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i currently use SQL CE with NHibernate in a business applicatino where the SQL CE database gets synchronized with Sync Framework via WCF to an SQL 2008 server. works like a charm! especially generating the database from nhibernate mapping files is just awesome.

but even when using linq2sql it works pretty fine!

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wow, that sounds like a really interesting project! How did you find the Sync framework? –  RobS Oct 10 '08 at 11:29
    
I second that comment. Any chance you'll make a post about your implementation? –  Renaud Bompuis Dec 3 '08 at 23:27

Tried SQLCE several times. Always ended up using something else (Firebird (embedded), SQLite, VistaDB). IMO SQLCE is way to limited to be useful in more or less complex scenarios. Though I have no real-world experience with latest version (3.5) but I suspect it still sucks :)

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I've helped developing and maintaining a PDA software that uses SQL Server CE 2.0. I think it's OK as long as you know where the limits are.

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I've used SQLCE once, for an exercise I've received in a job interview, and it was sufficient for just that. Now, whenever I need such functionality, I use sqlite or firebird.

The usability of SQLCE for that exercise was very good. It's quick, has good visual editor, and well integrated into Visual Studio.

Bottom line: if you can handle the limitations of SQLCE, and you're SURE you won't need more than that - use it.

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If used on a mobile device then you cannot use Linq to SQL.

We use it and it is nice, but Linq to Dataset is not as nice as Linq to SQL

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We used SQLCE (version 3.0 I believe) in a project a year or 2 ago.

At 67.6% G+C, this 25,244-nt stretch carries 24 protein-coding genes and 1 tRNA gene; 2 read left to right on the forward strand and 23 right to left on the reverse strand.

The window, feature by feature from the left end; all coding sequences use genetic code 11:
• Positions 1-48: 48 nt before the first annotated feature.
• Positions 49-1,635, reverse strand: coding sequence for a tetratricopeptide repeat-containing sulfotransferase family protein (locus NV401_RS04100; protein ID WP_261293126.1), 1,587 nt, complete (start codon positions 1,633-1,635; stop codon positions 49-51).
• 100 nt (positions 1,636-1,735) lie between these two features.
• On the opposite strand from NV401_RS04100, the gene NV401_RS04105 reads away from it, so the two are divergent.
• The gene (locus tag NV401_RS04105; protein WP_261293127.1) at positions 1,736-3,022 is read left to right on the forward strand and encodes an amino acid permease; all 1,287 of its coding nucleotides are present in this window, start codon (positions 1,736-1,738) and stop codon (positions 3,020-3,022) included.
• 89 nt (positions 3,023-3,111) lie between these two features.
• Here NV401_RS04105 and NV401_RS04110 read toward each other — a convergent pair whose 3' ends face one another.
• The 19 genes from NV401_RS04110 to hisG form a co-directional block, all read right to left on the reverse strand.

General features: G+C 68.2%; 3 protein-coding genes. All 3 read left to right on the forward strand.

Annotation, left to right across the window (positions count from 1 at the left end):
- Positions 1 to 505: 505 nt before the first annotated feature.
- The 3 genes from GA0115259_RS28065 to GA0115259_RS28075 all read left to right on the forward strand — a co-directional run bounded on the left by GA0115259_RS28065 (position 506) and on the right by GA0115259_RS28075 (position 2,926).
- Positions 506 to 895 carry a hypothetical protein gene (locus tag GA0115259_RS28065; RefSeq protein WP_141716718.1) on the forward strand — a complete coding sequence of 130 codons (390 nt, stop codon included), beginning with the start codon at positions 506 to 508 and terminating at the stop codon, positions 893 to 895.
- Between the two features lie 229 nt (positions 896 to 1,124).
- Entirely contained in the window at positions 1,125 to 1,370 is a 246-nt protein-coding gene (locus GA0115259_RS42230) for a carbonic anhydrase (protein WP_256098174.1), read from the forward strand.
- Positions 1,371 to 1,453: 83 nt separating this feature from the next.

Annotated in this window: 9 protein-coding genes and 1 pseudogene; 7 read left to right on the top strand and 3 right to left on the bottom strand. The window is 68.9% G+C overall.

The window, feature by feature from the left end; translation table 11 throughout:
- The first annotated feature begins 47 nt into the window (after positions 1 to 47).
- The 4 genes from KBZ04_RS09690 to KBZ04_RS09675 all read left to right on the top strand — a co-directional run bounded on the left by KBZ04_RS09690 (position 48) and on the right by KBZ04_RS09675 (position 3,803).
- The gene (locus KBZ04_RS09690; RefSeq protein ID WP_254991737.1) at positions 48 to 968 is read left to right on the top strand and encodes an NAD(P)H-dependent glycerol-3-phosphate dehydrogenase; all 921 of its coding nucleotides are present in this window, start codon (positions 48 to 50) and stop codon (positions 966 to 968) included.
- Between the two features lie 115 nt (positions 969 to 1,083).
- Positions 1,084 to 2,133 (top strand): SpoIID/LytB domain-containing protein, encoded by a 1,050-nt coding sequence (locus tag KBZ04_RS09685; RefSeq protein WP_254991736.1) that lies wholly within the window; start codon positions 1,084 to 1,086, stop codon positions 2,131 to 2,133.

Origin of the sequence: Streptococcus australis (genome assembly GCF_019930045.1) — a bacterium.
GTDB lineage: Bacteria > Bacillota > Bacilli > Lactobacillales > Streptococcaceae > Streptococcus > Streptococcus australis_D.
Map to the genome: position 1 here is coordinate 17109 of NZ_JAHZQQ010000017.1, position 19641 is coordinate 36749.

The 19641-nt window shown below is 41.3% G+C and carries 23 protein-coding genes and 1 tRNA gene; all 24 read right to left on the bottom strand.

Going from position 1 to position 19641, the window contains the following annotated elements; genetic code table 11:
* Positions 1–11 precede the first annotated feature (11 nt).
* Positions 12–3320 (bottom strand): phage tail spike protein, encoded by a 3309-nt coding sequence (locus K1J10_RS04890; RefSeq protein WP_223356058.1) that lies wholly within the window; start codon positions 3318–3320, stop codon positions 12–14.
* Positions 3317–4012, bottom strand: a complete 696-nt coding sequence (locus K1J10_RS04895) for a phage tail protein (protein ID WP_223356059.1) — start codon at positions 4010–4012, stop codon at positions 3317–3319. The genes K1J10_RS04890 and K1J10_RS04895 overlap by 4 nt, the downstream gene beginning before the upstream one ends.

Problem I had with it is that it needed an install, wasn't XCOpy deployable. Also the performance was horrible. we were doing about 20 inserts a second, which is probably outside of it's capabilities, but it definitally couldn't handle it. Performance and deployment problems have convinced me that there are better alternatives. my next project will use either SQLite or VistaDB.

I've used SQLite on the Mac, and IPhone for developement, and it performs very well on both of those platforms.

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I'm using SQL CE 3.5 on a project right now and inserting rows (on desktop machine) at a rate of over 10,000 rows per second, so to say it's slow isn't always true. It depends on exactly how you're using it. –  ctacke Dec 19 '08 at 3:36

There is a problem if you use SQLCE 3.5 SP1 with Entity Framework. Basically there is a problem when passing some parameters to a query. The work around is to uninstall the SQLCE and install another version released as a hotfix. The problem with that is when trying to include the SQLCE in a setup project. More about the subject can be found in this thread: http://social.msdn.microsoft.com/Forums/en-US/sqlce/thread/b6bac277-cf66-4c74-a0b3-e48abedbd161

Another strange problem is that SQLCE 3.5 SP1 with entity framework will not work on 64 bits systems unless you build it to target x86 (http://social.msdn.microsoft.com/forums/en-US/adodotnetentityframework/thread/aa5850bb-34fe-4064-82b0-4a7cac675c91/)